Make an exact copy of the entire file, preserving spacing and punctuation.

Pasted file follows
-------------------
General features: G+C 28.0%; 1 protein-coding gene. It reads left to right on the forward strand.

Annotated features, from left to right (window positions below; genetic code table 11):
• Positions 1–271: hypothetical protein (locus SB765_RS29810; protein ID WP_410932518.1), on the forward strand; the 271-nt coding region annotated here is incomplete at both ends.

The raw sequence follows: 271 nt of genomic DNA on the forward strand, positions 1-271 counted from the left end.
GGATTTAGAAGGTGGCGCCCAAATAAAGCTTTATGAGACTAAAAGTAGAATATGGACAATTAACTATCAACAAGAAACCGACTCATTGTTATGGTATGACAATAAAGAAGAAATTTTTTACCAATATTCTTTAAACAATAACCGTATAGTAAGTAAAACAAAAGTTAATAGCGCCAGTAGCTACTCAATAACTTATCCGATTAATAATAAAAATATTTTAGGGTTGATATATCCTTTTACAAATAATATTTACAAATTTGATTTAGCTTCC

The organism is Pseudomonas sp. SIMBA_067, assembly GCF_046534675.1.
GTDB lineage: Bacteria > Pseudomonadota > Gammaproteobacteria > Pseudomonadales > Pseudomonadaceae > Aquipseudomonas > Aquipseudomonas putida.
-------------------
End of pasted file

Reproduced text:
General features: G+C 28.0%; 1 protein-coding gene. It reads left to right on the forward strand.

Annotated features, from left to right (window positions below; genetic code table 11):
• Positions 1–271: hypothetical protein (locus SB765_RS29810; protein ID WP_410932518.1), on the forward strand; the 271-nt coding region annotated here is incomplete at both ends.

The raw sequence follows: 271 nt of genomic DNA on the forward strand, positions 1-271 counted from the left end.
GGATTTAGAAGGTGGCGCCCAAATAAAGCTTTATGAGACTAAAAGTAGAATATGGACAATTAACTATCAACAAGAAACCGACTCATTGTTATGGTATGACAATAAAGAAGAAATTTTTTACCAATATTCTTTAAACAATAACCGTATAGTAAGTAAAACAAAAGTTAATAGCGCCAGTAGCTACTCAATAACTTATCCGATTAATAATAAAAATATTTTAGGGTTGATATATCCTTTTACAAATAATATTTACAAATTTGATTTAGCTTCC

The organism is Pseudomonas sp. SIMBA_067, assembly GCF_046534675.1.
GTDB lineage: Bacteria > Pseudomonadota > Gammaproteobacteria > Pseudomonadales > Pseudomonadaceae > Aquipseudomonas > Aquipseudomonas putida.